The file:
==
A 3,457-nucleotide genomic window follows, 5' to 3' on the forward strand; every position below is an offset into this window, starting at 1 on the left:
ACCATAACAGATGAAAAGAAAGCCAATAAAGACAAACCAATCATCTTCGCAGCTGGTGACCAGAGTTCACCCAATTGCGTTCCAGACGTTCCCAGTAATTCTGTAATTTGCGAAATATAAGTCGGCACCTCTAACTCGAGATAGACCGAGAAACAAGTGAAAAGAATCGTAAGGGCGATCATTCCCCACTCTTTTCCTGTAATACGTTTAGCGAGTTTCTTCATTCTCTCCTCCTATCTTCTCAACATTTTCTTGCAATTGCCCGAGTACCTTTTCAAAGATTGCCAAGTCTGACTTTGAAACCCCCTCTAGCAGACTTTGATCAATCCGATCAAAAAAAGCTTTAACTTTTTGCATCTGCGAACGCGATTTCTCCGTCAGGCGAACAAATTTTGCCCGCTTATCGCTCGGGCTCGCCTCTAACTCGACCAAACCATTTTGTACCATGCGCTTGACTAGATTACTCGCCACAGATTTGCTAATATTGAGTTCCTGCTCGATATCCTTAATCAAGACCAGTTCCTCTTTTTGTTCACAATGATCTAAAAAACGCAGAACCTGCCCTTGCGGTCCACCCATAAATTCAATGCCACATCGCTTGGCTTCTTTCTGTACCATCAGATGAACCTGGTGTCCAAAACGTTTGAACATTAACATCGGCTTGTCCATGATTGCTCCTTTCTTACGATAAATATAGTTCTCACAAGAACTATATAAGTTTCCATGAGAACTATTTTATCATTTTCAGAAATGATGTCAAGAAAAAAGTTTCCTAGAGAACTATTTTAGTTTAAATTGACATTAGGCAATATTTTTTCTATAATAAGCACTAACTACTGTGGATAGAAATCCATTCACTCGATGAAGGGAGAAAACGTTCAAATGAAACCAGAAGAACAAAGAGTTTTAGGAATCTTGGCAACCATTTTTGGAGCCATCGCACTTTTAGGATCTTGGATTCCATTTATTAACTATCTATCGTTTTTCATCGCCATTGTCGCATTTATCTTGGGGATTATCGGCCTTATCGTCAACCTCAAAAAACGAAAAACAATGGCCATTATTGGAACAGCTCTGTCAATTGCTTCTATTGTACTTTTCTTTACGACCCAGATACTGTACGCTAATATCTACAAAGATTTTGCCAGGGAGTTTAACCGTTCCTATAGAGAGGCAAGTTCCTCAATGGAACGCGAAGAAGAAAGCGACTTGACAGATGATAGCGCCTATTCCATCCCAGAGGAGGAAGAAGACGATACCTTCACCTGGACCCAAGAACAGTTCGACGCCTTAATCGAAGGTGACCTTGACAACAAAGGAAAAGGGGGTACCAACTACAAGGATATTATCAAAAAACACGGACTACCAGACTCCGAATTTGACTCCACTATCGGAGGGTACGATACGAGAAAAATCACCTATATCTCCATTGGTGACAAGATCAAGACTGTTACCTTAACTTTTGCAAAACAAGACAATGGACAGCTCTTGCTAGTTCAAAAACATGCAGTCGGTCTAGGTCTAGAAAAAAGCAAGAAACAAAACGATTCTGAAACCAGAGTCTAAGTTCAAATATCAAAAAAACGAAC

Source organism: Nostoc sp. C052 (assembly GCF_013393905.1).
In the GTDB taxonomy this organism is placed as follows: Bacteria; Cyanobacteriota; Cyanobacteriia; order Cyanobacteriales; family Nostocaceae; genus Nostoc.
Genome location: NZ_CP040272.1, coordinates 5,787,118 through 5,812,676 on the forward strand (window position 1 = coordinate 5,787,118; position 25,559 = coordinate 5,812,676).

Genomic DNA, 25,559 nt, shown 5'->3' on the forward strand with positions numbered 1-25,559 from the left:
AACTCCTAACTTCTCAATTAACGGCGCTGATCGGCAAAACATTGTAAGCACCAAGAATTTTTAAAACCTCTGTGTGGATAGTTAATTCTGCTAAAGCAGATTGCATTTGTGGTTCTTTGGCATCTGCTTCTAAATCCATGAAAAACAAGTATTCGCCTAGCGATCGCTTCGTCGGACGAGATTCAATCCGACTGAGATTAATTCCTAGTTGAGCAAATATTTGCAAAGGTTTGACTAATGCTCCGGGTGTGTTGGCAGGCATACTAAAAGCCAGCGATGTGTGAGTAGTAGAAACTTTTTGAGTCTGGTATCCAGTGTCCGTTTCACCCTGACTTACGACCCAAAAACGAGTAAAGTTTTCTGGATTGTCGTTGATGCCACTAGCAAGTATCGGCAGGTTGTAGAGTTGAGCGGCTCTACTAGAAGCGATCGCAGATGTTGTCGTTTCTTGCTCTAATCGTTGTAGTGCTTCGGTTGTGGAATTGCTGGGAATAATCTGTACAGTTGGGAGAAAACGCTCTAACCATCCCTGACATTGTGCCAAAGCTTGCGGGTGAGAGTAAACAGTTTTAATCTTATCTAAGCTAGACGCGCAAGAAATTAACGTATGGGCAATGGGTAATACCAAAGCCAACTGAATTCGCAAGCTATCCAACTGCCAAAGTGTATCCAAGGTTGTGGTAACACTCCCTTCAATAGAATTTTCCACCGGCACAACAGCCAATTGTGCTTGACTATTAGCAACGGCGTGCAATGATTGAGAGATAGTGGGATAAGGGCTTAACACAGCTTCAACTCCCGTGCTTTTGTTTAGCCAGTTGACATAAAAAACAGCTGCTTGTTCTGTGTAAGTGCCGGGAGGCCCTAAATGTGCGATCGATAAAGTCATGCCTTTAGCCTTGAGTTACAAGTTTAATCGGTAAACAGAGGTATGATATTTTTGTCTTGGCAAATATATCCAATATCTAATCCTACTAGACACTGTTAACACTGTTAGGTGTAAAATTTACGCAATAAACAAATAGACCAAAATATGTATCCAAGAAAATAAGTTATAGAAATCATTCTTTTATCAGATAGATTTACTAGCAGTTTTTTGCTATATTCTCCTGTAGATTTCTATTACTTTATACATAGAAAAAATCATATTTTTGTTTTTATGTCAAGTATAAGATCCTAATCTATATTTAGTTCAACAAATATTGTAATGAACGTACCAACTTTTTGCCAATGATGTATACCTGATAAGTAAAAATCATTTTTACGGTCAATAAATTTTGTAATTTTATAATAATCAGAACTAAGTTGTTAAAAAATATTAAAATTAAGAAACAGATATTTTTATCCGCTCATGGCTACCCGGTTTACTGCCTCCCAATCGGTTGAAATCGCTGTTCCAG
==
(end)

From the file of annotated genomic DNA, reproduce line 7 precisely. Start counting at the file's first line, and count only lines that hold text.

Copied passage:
AACTCCTAACTTCTCAATTAACGGCGCTGATCGGCAAAACATTGTAAGCACCAAGAATTTTTAAAACCTCTGTGTGGATAGTTAATTCTGCTAAAGCAGATTGCATTTGTGGTTCTTTGGCATCTGCTTCTAAATCCATGAAAAACAAGTATTCGCCTAGCGATCGCTTCGTCGGACGAGATTCAATCCGACTGAGATTAATTCCTAGTTGAGCAAATATTTGCAAAGGTTTGACTAATGCTCCGGGTGTGTTGGCAGGCATACTAAAAGCCAGCGATGTGTGAGTAGTAGAAACTTTTTGAGTCTGGTATCCAGTGTCCGTTTCACCCTGACTTACGACCCAAAAACGAGTAAAGTTTTCTGGATTGTCGTTGATGCCACTAGCAAGTATCGGCAGGTTGTAGAGTTGAGCGGCTCTACTAGAAGCGATCGCAGATGTTGTCGTTTCTTGCTCTAATCGTTGTAGTGCTTCGGTTGTGGAATTGCTGGGAATAATCTGTACAGTTGGGAGAAAACGCTCTAACCATCCCTGACATTGTGCCAAAGCTTGCGGGTGAGAGTAAACAGTTTTAATCTTATCTAAGCTAGACGCGCAAGAAATTAACGTATGGGCAATGGGTAATACCAAAGCCAACTGAATTCGCAAGCTATCCAACTGCCAAAGTGTATCCAAGGTTGTGGTAACACTCCCTTCAATAGAATTTTCCACCGGCACAACAGCCAATTGTGCTTGACTATTAGCAACGGCGTGCAATGATTGAGAGATAGTGGGATAAGGGCTTAACACAGCTTCAACTCCCGTGCTTTTGTTTAGCCAGTTGACATAAAAAACAGCTGCTTGTTCTGTGTAAGTGCCGGGAGGCCCTAAATGTGCGATCGATAAAGTCATGCCTTTAGCCTTGAGTTACAAGTTTAATCGGTAAACAGAGGTATGATATTTTTGTCTTGGCAAATATATCCAATATCTAATCCTACTAGACACTGTTAACACTGTTAGGTGTAAAATTTACGCAATAAACAAATAGACCAAAATATGTATCCAAGAAAATAAGTTATAGAAATCATTCTTTTATCAGATAGATTTACTAGCAGTTTTTTGCTATATTCTCCTGTAGATTTCTATTACTTTATACATAGAAAAAATCATATTTTTGTTTTTATGTCAAGTATAAGATCCTAATCTATATTTAGTTCAACAAATATTGTAATGAACGTACCAACTTTTTGCCAATGATGTATACCTGATAAGTAAAAATCATTTTTACGGTCAATAAATTTTGTAATTTTATAATAATCAGAACTAAGTTGTTAAAAAATATTAAAATTAAGAAACAGATATTTTTATCCGCTCATGGCTACCCGGTTTACTGCCTCCCAATCGGTTGAAATCGCTGTTCCAG